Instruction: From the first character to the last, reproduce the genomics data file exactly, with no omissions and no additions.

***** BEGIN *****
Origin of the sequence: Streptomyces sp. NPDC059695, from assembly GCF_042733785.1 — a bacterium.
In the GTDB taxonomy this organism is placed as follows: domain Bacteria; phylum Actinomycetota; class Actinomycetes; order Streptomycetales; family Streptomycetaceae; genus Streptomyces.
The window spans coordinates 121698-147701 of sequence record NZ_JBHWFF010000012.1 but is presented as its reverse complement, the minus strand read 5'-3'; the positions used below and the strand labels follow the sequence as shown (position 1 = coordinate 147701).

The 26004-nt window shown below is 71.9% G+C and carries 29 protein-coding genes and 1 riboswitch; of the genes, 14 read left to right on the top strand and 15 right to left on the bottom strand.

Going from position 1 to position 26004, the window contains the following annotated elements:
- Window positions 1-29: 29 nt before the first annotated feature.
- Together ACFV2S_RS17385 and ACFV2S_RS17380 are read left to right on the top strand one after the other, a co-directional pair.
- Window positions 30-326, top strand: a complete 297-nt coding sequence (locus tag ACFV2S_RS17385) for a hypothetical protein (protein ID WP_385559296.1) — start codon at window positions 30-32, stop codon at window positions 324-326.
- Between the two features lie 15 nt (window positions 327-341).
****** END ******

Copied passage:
Origin of the sequence: Streptomyces sp. NPDC059695, from assembly GCF_042733785.1 — a bacterium.
In the GTDB taxonomy this organism is placed as follows: domain Bacteria; phylum Actinomycetota; class Actinomycetes; order Streptomycetales; family Streptomycetaceae; genus Streptomyces.
The window spans coordinates 121698-147701 of sequence record NZ_JBHWFF010000012.1 but is presented as its reverse complement, the minus strand read 5'-3'; the positions used below and the strand labels follow the sequence as shown (position 1 = coordinate 147701).

The 26004-nt window shown below is 71.9% G+C and carries 29 protein-coding genes and 1 riboswitch; of the genes, 14 read left to right on the top strand and 15 right to left on the bottom strand.

Going from position 1 to position 26004, the window contains the following annotated elements:
- Window positions 1-29: 29 nt before the first annotated feature.
- Together ACFV2S_RS17385 and ACFV2S_RS17380 are read left to right on the top strand one after the other, a co-directional pair.
- Window positions 30-326, top strand: a complete 297-nt coding sequence (locus tag ACFV2S_RS17385) for a hypothetical protein (protein ID WP_385559296.1) — start codon at window positions 30-32, stop codon at window positions 324-326.
- Between the two features lie 15 nt (window positions 327-341).